Google’s Pixel lineup has historically shied away from dual SIM functionality, but a few new commits in the AOSP code repository, along with an associated comment from a Googler on a particular commit, seem to indicate that the functionality will be coming to some future Pixel devices. To be specific, the commits in question center around getting native system-level support for dual SIM functionality, and one comment on one of those commits outright states that the “2019 Pixel” will support two SIM cards.
A big part of the code is for telling Android whether a device supports dual SIM functionality. According to the above referenced comment, this is important to the Pixel lineup because past devices have lacked dual SIM capabilities, but the feature will be available on at least one of the Pixel devices coming out this year. The issue with that non-specific comment is that there’s no way to know if the Googler is talking about the Pixel 4 family, only one variant of that lineup, the Pixel 3 Lite series, or all of the above.
Background: Google’s Pixel series, and its progenitor, the Nexus series, has never had any kind of dual SIM support in any region. This is a very popular feature for globetrotters, as one may imagine, or even those who like to keep separate lines for business and personal use.
That being the case, Pixel devices picking up dual SIM functionality is a natural next step for the series. It stands to reason that Google wants the Pixel lineup to be taken seriously not just in its home market or among Android purists, but also with a worldwide audience across multiple mobile use cases. Including dual SIM functionality is a big step in the right direction, in that regard.
It’s worth noting that Pixel and Nexus lovers haven’t been entirely left out in the cold when it comes to dual SIM functionality, even though it’s never been available natively on their devices of choice. To be specific, there are a number of third-party workarounds available. One example is MagicSIM, a system that hooks into one SIM card inserted in your phone, while leaving another dangling on the end of a ribbon cable, to be secured by a case.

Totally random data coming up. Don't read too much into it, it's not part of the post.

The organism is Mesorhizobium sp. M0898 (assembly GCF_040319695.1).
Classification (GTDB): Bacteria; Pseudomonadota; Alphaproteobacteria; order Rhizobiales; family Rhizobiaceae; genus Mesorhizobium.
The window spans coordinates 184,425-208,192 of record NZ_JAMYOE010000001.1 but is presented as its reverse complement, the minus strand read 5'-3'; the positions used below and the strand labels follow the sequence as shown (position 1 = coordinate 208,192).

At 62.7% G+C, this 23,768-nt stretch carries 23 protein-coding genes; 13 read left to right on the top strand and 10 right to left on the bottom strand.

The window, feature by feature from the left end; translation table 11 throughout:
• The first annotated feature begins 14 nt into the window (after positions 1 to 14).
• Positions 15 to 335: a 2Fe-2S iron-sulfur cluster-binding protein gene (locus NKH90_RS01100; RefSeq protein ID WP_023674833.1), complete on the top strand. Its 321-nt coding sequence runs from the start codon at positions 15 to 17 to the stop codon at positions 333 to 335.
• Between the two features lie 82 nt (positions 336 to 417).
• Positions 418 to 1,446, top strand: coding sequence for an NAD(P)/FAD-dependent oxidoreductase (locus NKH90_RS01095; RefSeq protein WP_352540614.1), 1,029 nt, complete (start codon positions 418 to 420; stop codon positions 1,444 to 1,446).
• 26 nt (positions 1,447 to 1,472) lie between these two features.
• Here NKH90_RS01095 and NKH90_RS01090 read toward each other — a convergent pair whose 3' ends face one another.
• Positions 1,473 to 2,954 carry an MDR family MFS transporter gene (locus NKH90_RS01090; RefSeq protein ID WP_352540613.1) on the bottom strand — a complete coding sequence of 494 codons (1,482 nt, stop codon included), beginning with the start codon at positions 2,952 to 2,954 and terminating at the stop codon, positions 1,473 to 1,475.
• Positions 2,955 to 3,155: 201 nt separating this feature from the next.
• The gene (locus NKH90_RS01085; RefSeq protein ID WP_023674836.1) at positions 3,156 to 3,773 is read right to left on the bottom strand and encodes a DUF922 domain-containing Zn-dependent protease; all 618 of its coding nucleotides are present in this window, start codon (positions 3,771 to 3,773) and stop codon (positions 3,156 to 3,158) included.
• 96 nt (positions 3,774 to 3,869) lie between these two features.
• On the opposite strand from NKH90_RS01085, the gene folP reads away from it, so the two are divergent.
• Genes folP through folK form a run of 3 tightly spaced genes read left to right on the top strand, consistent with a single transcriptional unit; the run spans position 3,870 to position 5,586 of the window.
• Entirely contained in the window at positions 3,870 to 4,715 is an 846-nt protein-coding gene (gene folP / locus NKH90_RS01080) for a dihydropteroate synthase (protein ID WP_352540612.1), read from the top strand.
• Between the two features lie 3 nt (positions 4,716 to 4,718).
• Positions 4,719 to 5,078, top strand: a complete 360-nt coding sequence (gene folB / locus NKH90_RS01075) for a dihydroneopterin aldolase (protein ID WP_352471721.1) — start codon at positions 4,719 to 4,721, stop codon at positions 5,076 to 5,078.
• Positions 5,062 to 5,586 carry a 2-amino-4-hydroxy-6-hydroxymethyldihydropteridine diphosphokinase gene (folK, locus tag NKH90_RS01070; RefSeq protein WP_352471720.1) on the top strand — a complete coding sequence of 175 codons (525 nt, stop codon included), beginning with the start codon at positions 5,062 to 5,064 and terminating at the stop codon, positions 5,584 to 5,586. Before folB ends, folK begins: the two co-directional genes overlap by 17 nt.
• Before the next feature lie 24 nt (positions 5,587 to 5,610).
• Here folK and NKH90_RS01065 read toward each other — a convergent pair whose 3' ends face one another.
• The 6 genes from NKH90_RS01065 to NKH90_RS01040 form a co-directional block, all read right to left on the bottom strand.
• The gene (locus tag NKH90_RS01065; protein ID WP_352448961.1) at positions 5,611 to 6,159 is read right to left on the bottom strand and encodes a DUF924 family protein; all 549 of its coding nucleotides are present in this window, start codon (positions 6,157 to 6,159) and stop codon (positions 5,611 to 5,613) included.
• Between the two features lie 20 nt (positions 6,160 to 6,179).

Impact: The impact of this move should be obvious; a crowd that has previously written the Pixel line off for not having dual SIM capabilities will now have an opportunity to give the phones serious consideration. This feature may sound niche to some, but being able to switch SIM card lines on a whim can be a pretty big deal. You could use that to have one plan for calling and texting versus another for data, or switch over to your work number during the day, and go to your personal phone after you’re done.
The larger impact of a bigger crowd being able to consider and appreciate the Pixel family is that Google will have an easier time moving product, which should be good news for all Pixel fans, whether they care about dual SIM functionality or not. If Google sells more Pixels, quite simply, the company will have more motivation to devote more time and money to development and quality control.
Even so, don’t expect the usual glut of early adopter Pixel issues to go away any time soon; that comes with every iteration, and usually consists of problems that only surface at the kind of scale enabled by real-world usage by thousands of buyers.